Brainmap: The Primordial Enigma, a Painting by Kathy Toma, The Mystery of an Artist’s Brain: An Interplay of Chance, Necessity and Intuition?

Wednesday, November 9, 2016 - 12:00 to 13:00



The Primordial Enigma is a smaller-formatted replica of the monumental Polyptych (4.4m x 4m x 0.50m) of the same name commissioned by the Director of the Veneranda Fabbrica del Duomo di Milano for the forthcoming EXPO 2015 at the Duomo of Milan. At the initiative of Professor Bruce Rosen this replica came into existence and is displayed at the Athinoula A. Martinos Center for Biomedical Imaging.  

The work is the culmination of an extraordinary adventure marked by Le Hasard et La Nécessité (Chance and Necessity), to quote the title of Jacques Monod’s famous essay: Chance -in my fortuitous milanese encounter with the Director of the VFDM that brought it to life, and Necessity -in its convergence with so many dreams and past compositions shaped by my profound interest in scientific discoveries in Astrophysics (quasars, exoplanets, dark energy, black holes…), Molecular Biology, Paleontology, and Philosophy (Teilhard de Chardin ), Psychoanalysis (Jungian Archetypes), Spirituality (the remarkable Rhenish abbess HIldegard of Bingen), as well as an abiding passion for masterpieces of the art world (Grünewald’s Issenheim Altarpiece). At the heart of this fascination lies the essential role of human intuition that led to this particular venue. Indeed, in initial sketches of the emerging Primordial Enigma in April 2013, inspired by The Legend of the True Cross based on Jacques de Voragine’s The Golden Legend, the thematic Tree of Knowledge immediately and strangely took the form of a gigantic brain. How moving to surprisingly discover a posteriori the existence of magnificent images of neuronal brain connections obtained by Human Connectome Project teams that scientifically validated my intuition: one of these images -in its original state- inevitably had to be integrated into my painting, because somehow it was expressing my concept: it was “my” Tree of Knowledge, the brain of the universe, the gigantic “Wak-Wak that converses with the comets!

Examples of Myth that anticipate science through intuition as in The (Premonitory) Portrait of Apollinaire by Giorgio de Chirico (1914), The Self-Portrait by Victor Brauner (1931), Afasia Rossa by E. M. Paraito, and The Primordial Enigma, demand our utmost consideration. Perhaps scientists experimenting on the brain have already found tentative explanations to this mystery. The fact remains that an artwork continues to be an enigma, not lending itself to simple responses despite the artist’s attempts to shed light on concepts that brought it to life and processes used in its completion; herein lies the pertinence of Duchamp’s teaching that it is the spectator’s role to recreate it.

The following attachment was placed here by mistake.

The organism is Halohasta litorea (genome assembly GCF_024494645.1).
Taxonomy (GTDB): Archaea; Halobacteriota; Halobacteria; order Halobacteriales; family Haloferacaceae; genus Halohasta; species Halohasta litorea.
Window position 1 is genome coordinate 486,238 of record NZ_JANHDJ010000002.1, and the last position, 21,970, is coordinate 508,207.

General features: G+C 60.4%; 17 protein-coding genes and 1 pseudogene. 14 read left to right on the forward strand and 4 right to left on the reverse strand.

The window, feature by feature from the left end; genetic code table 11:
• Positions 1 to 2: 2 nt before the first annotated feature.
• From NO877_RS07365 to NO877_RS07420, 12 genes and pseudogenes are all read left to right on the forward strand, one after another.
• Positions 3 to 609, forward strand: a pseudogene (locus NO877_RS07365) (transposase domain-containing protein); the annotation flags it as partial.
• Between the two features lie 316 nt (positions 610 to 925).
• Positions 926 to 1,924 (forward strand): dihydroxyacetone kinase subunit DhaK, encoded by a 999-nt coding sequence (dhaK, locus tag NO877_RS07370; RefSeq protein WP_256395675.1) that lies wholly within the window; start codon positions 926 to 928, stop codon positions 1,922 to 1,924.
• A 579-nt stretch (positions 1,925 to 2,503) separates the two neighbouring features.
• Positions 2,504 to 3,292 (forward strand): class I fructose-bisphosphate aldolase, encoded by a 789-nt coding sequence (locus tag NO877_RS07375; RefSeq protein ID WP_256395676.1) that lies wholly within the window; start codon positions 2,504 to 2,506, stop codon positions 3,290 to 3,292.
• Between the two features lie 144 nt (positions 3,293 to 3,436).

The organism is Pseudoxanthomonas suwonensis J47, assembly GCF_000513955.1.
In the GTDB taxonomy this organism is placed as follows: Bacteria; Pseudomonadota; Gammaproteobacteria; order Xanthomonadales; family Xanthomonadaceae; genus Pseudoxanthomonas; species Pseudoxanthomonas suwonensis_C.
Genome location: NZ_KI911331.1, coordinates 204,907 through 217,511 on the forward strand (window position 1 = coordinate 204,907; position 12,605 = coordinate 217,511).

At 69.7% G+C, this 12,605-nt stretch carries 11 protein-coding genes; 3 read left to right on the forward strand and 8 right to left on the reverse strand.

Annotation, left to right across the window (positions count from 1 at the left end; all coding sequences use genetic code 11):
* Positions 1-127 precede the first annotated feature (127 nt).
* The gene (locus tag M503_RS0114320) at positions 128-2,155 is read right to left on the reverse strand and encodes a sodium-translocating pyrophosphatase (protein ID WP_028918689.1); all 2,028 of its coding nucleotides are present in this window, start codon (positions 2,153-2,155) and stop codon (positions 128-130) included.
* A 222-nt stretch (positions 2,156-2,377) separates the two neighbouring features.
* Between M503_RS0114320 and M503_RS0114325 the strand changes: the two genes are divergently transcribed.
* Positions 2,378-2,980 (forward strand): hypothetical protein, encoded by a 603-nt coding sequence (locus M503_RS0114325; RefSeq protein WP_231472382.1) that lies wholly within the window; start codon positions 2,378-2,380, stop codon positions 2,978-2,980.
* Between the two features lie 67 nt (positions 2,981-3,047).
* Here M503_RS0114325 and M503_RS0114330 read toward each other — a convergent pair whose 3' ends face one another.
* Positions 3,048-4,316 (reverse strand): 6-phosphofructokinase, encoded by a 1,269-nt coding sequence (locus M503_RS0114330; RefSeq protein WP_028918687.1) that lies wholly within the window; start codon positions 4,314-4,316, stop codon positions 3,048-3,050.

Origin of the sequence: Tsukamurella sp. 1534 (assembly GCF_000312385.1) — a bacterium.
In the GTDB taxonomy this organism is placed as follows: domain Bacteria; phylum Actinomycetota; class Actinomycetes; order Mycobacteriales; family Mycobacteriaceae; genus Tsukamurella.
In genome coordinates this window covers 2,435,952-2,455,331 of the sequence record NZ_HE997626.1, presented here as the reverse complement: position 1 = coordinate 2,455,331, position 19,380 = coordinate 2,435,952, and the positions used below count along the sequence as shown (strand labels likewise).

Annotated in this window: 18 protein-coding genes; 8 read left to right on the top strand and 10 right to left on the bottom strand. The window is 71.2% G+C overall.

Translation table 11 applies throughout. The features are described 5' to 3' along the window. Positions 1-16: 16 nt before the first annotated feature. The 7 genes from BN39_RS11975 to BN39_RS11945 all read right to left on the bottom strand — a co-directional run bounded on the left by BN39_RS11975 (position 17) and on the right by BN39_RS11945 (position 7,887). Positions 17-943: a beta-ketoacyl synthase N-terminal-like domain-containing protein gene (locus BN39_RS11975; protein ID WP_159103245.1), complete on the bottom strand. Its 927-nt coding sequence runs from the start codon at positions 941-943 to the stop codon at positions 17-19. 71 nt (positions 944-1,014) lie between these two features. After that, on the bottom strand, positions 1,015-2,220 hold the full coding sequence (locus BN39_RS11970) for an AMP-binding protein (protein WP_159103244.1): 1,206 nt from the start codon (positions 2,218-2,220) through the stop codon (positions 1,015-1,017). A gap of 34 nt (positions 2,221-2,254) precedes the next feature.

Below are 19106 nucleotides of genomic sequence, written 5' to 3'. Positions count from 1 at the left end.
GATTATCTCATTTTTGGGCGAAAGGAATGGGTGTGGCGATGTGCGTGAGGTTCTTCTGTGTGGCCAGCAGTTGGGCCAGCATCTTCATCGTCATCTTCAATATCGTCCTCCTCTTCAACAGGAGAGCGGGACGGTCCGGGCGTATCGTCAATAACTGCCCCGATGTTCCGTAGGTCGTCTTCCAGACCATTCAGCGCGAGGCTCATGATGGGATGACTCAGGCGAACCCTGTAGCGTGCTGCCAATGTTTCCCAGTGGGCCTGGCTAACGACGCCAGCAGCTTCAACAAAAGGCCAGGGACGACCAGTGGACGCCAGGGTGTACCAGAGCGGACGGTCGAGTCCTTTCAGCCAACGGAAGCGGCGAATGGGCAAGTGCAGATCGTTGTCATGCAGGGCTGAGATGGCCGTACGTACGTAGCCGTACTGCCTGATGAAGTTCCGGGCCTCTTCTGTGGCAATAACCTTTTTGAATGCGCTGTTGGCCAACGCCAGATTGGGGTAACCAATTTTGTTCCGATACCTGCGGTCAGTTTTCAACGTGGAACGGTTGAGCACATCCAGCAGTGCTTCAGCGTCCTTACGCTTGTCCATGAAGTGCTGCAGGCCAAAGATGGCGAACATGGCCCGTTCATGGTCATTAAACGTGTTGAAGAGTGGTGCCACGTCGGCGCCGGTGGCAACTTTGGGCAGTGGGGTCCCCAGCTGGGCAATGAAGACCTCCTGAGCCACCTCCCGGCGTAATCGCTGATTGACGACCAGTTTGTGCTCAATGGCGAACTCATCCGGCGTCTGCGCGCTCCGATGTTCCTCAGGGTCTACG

About the Speaker

Kathy Toma lives and works in Paris. Since her childhood she has dedicated herself to painting while completing university degrees (MA) in French Literature and Art History at the University of Strasbourg and PhD at the Sorbonne University, Paris, and theater and music studies at the Conservatory of Strasbourg.

Her pictorial works, shown in many exhibitions mostly in Italy and in France are using the synthesis of a semi-figurative language and Body Art: rooted in myth and memory, it brings into play different media that incorporate into classical painting Super 8 film, photography, video, manipulation and transformation of “lost-and-found objects” in sculptures, jewelry (some of them have been used for the film series I Medici, the Masters of Florence) and artist books. Her artistic production encompasses the monumental fresco, small scenographies, Teatro d’Artista and Show/Performance. Her work often develops in thematic cycles that involve an identification process (Eros/Thanatos; Eurydice; Narcissus; The Lady and the Unicorn; Heloise and Abelard; Saint George and the Princess; The Dioscuri; The Angels of the Annunciations; The Musicians of Gesualdo) sometimes with the staging of her own body.

For more than twenty years she has devoted herself to a work of creation and research on the composer Carlo Gesualdo, a contribution that elevates the theme of the Prince of Venosa to mythic proportions, with the 2002 production of paintings for the Arch of the Church of the Addolorata in the city of Gesualdo of which she is an honorary citizen.

The artist is also committed to didactic and research activity as a participant in conferences and publications (Lecturer at the Centre National d’Art et de Culture Georges Pompidou, Paris, 1977-2009).